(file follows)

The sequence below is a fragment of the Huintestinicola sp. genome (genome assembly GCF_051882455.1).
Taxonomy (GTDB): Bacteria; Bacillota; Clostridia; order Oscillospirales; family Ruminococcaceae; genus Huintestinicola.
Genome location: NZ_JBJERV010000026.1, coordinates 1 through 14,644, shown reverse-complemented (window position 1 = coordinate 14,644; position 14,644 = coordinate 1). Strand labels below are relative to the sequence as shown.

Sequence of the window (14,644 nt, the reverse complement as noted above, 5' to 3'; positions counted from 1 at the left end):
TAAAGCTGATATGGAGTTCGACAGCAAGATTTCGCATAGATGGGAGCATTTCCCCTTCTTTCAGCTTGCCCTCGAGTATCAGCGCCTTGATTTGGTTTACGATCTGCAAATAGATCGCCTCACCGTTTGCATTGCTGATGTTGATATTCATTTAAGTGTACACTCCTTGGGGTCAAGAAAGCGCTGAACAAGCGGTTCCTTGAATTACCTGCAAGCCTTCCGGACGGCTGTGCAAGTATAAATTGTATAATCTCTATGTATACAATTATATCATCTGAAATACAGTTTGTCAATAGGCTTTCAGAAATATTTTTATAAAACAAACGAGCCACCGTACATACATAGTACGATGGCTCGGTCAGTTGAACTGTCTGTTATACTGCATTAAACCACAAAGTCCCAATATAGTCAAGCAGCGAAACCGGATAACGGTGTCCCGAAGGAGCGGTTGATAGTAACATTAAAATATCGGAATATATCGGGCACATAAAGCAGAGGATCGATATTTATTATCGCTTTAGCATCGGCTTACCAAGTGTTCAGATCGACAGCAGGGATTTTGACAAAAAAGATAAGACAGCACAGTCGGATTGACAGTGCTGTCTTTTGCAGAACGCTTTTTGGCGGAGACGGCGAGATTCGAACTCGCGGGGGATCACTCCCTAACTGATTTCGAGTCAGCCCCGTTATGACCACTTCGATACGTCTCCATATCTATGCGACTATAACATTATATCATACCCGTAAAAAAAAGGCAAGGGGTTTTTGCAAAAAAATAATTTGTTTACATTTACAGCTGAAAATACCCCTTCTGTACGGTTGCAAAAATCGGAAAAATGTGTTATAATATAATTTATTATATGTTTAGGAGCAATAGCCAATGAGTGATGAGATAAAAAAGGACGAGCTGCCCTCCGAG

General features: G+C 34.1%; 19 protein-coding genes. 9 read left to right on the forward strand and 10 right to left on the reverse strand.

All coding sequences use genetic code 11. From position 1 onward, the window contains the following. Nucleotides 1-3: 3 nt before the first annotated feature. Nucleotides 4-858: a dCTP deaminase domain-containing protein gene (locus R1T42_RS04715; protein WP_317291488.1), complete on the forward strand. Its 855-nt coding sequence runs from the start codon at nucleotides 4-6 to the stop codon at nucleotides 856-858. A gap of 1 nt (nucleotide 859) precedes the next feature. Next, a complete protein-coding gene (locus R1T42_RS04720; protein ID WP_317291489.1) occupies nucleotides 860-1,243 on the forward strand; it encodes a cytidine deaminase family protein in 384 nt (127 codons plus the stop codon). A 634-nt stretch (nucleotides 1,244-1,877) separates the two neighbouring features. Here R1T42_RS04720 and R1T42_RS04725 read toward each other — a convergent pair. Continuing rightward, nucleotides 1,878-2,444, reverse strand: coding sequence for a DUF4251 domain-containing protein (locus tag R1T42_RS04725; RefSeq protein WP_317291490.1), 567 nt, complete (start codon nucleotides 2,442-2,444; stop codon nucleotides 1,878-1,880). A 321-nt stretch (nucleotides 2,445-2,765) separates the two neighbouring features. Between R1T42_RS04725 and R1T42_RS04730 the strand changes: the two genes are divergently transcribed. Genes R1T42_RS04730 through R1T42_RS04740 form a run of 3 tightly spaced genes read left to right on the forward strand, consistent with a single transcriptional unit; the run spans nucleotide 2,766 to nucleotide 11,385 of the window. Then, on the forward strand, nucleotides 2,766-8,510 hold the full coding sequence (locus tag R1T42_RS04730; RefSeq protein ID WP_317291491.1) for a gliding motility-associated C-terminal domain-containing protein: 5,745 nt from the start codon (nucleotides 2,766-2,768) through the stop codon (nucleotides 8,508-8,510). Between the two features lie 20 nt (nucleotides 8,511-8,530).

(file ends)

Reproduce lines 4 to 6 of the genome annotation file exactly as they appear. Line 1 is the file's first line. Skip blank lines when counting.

Sequence of the window (14,644 nt, the reverse complement as noted above, 5' to 3'; positions counted from 1 at the left end):
TAAAGCTGATATGGAGTTCGACAGCAAGATTTCGCATAGATGGGAGCATTTCCCCTTCTTTCAGCTTGCCCTCGAGTATCAGCGCCTTGATTTGGTTTACGATCTGCAAATAGATCGCCTCACCGTTTGCATTGCTGATGTTGATATTCATTTAAGTGTACACTCCTTGGGGTCAAGAAAGCGCTGAACAAGCGGTTCCTTGAATTACCTGCAAGCCTTCCGGACGGCTGTGCAAGTATAAATTGTATAATCTCTATGTATACAATTATATCATCTGAAATACAGTTTGTCAATAGGCTTTCAGAAATATTTTTATAAAACAAACGAGCCACCGTACATACATAGTACGATGGCTCGGTCAGTTGAACTGTCTGTTATACTGCATTAAACCACAAAGTCCCAATATAGTCAAGCAGCGAAACCGGATAACGGTGTCCCGAAGGAGCGGTTGATAGTAACATTAAAATATCGGAATATATCGGGCACATAAAGCAGAGGATCGATATTTATTATCGCTTTAGCATCGGCTTACCAAGTGTTCAGATCGACAGCAGGGATTTTGACAAAAAAGATAAGACAGCACAGTCGGATTGACAGTGCTGTCTTTTGCAGAACGCTTTTTGGCGGAGACGGCGAGATTCGAACTCGCGGGGGATCACTCCCTAACTGATTTCGAGTCAGCCCCGTTATGACCACTTCGATACGTCTCCATATCTATGCGACTATAACATTATATCATACCCGTAAAAAAAAGGCAAGGGGTTTTTGCAAAAAAATAATTTGTTTACATTTACAGCTGAAAATACCCCTTCTGTACGGTTGCAAAAATCGGAAAAATGTGTTATAATATAATTTATTATATGTTTAGGAGCAATAGCCAATGAGTGATGAGATAAAAAAGGACGAGCTGCCCTCCGAG

General features: G+C 34.1%; 19 protein-coding genes. 9 read left to right on the forward strand and 10 right to left on the reverse strand.